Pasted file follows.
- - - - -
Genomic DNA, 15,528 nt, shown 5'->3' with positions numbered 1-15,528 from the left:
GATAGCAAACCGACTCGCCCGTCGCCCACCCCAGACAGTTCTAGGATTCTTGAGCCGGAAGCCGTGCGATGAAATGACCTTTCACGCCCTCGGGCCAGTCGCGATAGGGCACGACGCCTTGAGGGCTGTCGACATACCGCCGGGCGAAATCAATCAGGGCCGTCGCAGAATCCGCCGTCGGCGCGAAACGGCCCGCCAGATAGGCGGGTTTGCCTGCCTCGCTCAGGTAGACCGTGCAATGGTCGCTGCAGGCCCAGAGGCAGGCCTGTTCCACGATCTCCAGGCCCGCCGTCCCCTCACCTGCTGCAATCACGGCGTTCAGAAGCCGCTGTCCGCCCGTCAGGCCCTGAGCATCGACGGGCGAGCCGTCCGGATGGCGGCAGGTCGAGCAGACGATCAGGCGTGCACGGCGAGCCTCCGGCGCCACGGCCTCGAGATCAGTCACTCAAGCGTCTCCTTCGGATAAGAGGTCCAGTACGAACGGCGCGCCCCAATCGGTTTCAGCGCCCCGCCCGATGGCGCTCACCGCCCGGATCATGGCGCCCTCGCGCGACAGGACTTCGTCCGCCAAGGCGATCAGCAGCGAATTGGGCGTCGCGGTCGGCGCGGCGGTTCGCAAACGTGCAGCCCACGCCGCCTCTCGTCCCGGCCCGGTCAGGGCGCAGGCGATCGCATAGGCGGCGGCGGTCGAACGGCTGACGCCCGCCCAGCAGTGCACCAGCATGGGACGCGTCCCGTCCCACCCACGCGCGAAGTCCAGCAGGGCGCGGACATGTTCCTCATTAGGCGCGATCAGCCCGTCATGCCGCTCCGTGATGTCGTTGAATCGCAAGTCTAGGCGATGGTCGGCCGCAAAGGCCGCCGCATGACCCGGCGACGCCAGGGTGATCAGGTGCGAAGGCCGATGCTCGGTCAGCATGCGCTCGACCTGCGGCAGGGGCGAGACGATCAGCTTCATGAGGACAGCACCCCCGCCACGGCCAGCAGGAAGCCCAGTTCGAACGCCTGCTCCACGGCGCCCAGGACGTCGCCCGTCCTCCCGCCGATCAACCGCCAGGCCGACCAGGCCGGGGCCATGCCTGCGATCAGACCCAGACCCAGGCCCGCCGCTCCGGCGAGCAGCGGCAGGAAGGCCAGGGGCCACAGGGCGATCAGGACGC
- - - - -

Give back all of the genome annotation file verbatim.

Genomic DNA, 15,528 nt, shown 5'->3' with positions numbered 1-15,528 from the left:
GATAGCAAACCGACTCGCCCGTCGCCCACCCCAGACAGTTCTAGGATTCTTGAGCCGGAAGCCGTGCGATGAAATGACCTTTCACGCCCTCGGGCCAGTCGCGATAGGGCACGACGCCTTGAGGGCTGTCGACATACCGCCGGGCGAAATCAATCAGGGCCGTCGCAGAATCCGCCGTCGGCGCGAAACGGCCCGCCAGATAGGCGGGTTTGCCTGCCTCGCTCAGGTAGACCGTGCAATGGTCGCTGCAGGCCCAGAGGCAGGCCTGTTCCACGATCTCCAGGCCCGCCGTCCCCTCACCTGCTGCAATCACGGCGTTCAGAAGCCGCTGTCCGCCCGTCAGGCCCTGAGCATCGACGGGCGAGCCGTCCGGATGGCGGCAGGTCGAGCAGACGATCAGGCGTGCACGGCGAGCCTCCGGCGCCACGGCCTCGAGATCAGTCACTCAAGCGTCTCCTTCGGATAAGAGGTCCAGTACGAACGGCGCGCCCCAATCGGTTTCAGCGCCCCGCCCGATGGCGCTCACCGCCCGGATCATGGCGCCCTCGCGCGACAGGACTTCGTCCGCCAAGGCGATCAGCAGCGAATTGGGCGTCGCGGTCGGCGCGGCGGTTCGCAAACGTGCAGCCCACGCCGCCTCTCGTCCCGGCCCGGTCAGGGCGCAGGCGATCGCATAGGCGGCGGCGGTCGAACGGCTGACGCCCGCCCAGCAGTGCACCAGCATGGGACGCGTCCCGTCCCACCCACGCGCGAAGTCCAGCAGGGCGCGGACATGTTCCTCATTAGGCGCGATCAGCCCGTCATGCCGCTCCGTGATGTCGTTGAATCGCAAGTCTAGGCGATGGTCGGCCGCAAAGGCCGCCGCATGACCCGGCGACGCCAGGGTGATCAGGTGCGAAGGCCGATGCTCGGTCAGCATGCGCTCGACCTGCGGCAGGGGCGAGACGATCAGCTTCATGAGGACAGCACCCCCGCCACGGCCAGCAGGAAGCCCAGTTCGAACGCCTGCTCCACGGCGCCCAGGACGTCGCCCGTCCTCCCGCCGATCAACCGCCAGGCCGACCAGGCCGGGGCCATGCCTGCGATCAGACCCAGACCCAGGCCCGCCGCTCCGGCGAGCAGCGGCAGGAAGGCCAGGGGCCACAGGGCGATCAGGACGC